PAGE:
UN refugee chief in Kabul to say Afghans not forgotten amid Ukraine war



The head of the UN refugee agency has come to Kabul to tell Afghans they have not been forgotten despite the devastation of Russia’s war on Ukraine and the unfolding humanitarian crisis unseen in Europe since World War II.


For Afghans, the message from the UN High Commissioner for Refugees Filippo Grandi was very much needed as they seek stability even as plunges deeper into poverty, seven months since the Taliban takeover in mid-August.





It was only last year that the world watched as young Afghan men clung to departing American aircraft, some falling to their death as a stream of refugees left the country. Now, a stunned community watches as the refugee exodus from Ukraine topped three million on Tuesday.


In an interview with The Associated Press, Grandi said some have wondered at the timing of his trip. But even as the world’s attention has shifted, the crisis in is deep, he said in Kabul.


A report Tuesday from the UN organisation coordinating humanitarian aid said that a staggering 96 per cent of Afghanistan’s 38 million people do not have enough food.


In Kabul, Grandi met Taliban leaders Tuesday and was to travel to southern Kandahar and eastern Nangarhar provinces before departing on Thursday. He acknowledged having seen progress since his last visit in September.


He said Taliban leaders are establishing structures and developing strategies on how to tackle burning issues as they shift from war to governing and running day-to-day matters of state.


I can see that they have gained more experience,” Grandi said, adding that this time, he had a stronger impression of professional strategies in certain areas.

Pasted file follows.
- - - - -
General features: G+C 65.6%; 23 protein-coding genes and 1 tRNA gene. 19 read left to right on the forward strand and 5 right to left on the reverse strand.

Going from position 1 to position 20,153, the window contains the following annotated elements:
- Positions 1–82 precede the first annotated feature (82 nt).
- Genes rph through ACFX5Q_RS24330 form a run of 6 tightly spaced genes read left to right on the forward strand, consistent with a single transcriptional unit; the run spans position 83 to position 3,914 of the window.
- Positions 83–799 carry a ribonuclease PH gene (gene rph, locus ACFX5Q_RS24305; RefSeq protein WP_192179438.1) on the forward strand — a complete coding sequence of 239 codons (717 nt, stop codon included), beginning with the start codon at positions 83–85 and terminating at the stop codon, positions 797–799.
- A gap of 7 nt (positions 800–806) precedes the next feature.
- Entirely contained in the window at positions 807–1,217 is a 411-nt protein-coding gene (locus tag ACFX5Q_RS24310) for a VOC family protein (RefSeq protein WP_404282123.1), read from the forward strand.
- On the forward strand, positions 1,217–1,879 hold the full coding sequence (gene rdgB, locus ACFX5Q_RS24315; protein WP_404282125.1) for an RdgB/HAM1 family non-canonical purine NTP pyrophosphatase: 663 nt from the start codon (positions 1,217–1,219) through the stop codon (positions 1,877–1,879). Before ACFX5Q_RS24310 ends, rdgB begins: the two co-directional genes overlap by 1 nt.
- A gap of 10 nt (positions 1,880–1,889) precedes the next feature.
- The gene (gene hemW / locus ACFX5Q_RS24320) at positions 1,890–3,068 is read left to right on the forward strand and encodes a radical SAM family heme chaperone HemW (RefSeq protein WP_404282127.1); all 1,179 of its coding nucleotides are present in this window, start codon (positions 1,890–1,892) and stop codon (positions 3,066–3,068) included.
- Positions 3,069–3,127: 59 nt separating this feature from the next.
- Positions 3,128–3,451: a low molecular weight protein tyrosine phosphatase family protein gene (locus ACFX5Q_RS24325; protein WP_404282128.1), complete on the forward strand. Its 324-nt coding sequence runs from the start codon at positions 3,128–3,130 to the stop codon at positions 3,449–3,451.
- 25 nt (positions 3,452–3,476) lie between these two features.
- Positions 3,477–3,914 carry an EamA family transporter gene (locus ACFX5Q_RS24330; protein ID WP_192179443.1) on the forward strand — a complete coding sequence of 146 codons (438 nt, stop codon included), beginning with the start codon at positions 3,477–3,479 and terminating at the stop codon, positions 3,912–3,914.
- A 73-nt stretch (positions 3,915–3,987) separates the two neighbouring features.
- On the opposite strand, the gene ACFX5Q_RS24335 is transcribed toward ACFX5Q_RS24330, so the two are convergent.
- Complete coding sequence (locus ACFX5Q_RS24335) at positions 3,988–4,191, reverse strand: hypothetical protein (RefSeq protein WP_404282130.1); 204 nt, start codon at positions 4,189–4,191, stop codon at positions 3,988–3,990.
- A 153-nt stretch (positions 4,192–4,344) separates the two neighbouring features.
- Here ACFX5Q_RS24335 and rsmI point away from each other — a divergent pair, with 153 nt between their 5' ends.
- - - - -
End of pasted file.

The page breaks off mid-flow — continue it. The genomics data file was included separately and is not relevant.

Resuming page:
His conversations were frank, Grandi said he heard the Taliban speak of support for girls education. That promise will be tested later this month, when Afghanistan’s new rulers have pledged to reopen schools for girls of all ages.


The Taliban have also spoken to him about the rights of minorities and having women in the workforce. He welcomed the commitment and while women are still restricted in the jobs they do, they have returned to work in two sectors health and education. And at Kabul’s airport, women work in passport control and customs.


Grandi, however, also urged the community to reach out to Afghanistan’s new rulers.


I do hope that the international community does take note of both actual progress and good intentions, because they also have to make steps in the direction of the Taliban, otherwise these intentions will not materialise, he said.


Still Grandi said there is much to be done by the Taliban and by the international community to keep peaceful and move the country from the state of a humanitarian disaster to a developing economy.


There is progress but whether that progress is already felt in the country, I think it’s too early to say, said Grandi.


But he warned that with the scope of the persisting humanitarian crisis in Afghanistan, “so much suffering, so much hunger, so much despair … it will take time.

(Only the headline and picture of this report may have been reworked by the Business Standard staff; the rest of the content is auto-generated from a syndicated feed.)

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